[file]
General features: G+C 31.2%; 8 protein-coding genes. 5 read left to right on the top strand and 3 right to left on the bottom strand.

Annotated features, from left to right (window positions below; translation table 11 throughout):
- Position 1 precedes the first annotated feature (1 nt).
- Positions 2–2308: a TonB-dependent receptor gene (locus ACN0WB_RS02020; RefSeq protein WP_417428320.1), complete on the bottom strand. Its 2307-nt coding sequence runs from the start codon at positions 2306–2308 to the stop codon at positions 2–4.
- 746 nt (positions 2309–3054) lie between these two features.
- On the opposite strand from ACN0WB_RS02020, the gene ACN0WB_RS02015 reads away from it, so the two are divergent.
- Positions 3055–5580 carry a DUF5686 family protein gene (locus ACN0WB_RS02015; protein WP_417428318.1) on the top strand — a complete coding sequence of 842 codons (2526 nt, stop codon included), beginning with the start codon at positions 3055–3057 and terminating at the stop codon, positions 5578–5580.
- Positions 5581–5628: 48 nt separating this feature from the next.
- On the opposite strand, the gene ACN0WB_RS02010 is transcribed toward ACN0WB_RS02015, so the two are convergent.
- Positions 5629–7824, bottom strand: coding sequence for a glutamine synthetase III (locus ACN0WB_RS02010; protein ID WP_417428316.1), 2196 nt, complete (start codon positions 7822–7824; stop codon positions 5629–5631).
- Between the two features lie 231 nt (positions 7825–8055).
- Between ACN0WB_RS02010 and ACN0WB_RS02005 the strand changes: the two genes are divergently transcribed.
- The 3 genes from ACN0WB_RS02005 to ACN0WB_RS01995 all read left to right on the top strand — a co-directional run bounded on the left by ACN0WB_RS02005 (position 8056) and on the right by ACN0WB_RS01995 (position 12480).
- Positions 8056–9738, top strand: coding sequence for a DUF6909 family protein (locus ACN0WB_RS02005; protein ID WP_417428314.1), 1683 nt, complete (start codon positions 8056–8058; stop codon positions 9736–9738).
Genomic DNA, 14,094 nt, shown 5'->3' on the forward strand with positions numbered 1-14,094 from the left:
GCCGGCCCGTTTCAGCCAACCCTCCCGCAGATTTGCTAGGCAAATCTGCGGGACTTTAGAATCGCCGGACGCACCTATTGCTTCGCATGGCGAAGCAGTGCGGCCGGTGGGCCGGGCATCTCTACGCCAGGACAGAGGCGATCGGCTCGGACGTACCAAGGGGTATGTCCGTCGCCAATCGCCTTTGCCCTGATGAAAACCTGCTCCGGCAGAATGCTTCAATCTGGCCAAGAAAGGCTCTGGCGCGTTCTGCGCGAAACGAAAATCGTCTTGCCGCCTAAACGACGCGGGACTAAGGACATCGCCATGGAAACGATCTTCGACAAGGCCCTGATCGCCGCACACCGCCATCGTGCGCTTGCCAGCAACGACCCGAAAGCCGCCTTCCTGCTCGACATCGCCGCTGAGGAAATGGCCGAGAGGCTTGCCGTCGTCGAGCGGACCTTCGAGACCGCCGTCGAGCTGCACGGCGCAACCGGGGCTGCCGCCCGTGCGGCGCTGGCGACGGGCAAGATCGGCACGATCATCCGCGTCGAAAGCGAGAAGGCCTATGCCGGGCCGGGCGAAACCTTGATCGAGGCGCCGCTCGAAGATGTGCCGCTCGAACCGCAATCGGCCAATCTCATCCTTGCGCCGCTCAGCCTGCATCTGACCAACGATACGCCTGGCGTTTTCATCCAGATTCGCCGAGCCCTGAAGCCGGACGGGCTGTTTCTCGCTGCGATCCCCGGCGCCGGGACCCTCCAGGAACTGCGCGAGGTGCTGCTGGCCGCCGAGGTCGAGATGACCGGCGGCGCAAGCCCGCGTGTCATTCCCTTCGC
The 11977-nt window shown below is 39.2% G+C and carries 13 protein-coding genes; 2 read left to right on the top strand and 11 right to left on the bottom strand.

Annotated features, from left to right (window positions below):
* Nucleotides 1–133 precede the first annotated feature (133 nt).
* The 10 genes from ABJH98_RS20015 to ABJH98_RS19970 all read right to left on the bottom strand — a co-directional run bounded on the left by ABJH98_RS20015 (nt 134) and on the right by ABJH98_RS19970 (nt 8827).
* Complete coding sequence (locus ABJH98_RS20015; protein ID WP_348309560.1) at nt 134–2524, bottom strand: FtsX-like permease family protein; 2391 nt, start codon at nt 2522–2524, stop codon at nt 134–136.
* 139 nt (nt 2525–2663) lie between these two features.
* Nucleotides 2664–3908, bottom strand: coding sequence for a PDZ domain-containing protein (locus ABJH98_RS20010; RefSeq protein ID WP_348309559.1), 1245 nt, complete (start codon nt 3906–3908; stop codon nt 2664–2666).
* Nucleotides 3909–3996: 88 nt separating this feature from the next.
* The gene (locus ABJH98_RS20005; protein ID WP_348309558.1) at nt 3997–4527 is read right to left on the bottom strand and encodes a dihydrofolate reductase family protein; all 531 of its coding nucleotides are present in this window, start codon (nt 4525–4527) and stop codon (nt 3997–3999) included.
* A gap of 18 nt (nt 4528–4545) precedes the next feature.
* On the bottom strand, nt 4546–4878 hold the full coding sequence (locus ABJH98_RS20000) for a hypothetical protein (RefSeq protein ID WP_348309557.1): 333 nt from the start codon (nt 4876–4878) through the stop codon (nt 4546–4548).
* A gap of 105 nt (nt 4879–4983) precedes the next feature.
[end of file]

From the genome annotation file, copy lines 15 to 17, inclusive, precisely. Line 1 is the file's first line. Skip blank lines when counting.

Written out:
Genomic DNA, 14,094 nt, shown 5'->3' on the forward strand with positions numbered 1-14,094 from the left:
GCCGGCCCGTTTCAGCCAACCCTCCCGCAGATTTGCTAGGCAAATCTGCGGGACTTTAGAATCGCCGGACGCACCTATTGCTTCGCATGGCGAAGCAGTGCGGCCGGTGGGCCGGGCATCTCTACGCCAGGACAGAGGCGATCGGCTCGGACGTACCAAGGGGTATGTCCGTCGCCAATCGCCTTTGCCCTGATGAAAACCTGCTCCGGCAGAATGCTTCAATCTGGCCAAGAAAGGCTCTGGCGCGTTCTGCGCGAAACGAAAATCGTCTTGCCGCCTAAACGACGCGGGACTAAGGACATCGCCATGGAAACGATCTTCGACAAGGCCCTGATCGCCGCACACCGCCATCGTGCGCTTGCCAGCAACGACCCGAAAGCCGCCTTCCTGCTCGACATCGCCGCTGAGGAAATGGCCGAGAGGCTTGCCGTCGTCGAGCGGACCTTCGAGACCGCCGTCGAGCTGCACGGCGCAACCGGGGCTGCCGCCCGTGCGGCGCTGGCGACGGGCAAGATCGGCACGATCATCCGCGTCGAAAGCGAGAAGGCCTATGCCGGGCCGGGCGAAACCTTGATCGAGGCGCCGCTCGAAGATGTGCCGCTCGAACCGCAATCGGCCAATCTCATCCTTGCGCCGCTCAGCCTGCATCTGACCAACGATACGCCTGGCGTTTTCATCCAGATTCGCCGAGCCCTGAAGCCGGACGGGCTGTTTCTCGCTGCGATCCCCGGCGCCGGGACCCTCCAGGAACTGCGCGAGGTGCTGCTGGCCGCCGAGGTCGAGATGACCGGCGGCGCAAGCCCGCGTGTCATTCCCTTCGC
The 11977-nt window shown below is 39.2% G+C and carries 13 protein-coding genes; 2 read left to right on the top strand and 11 right to left on the bottom strand.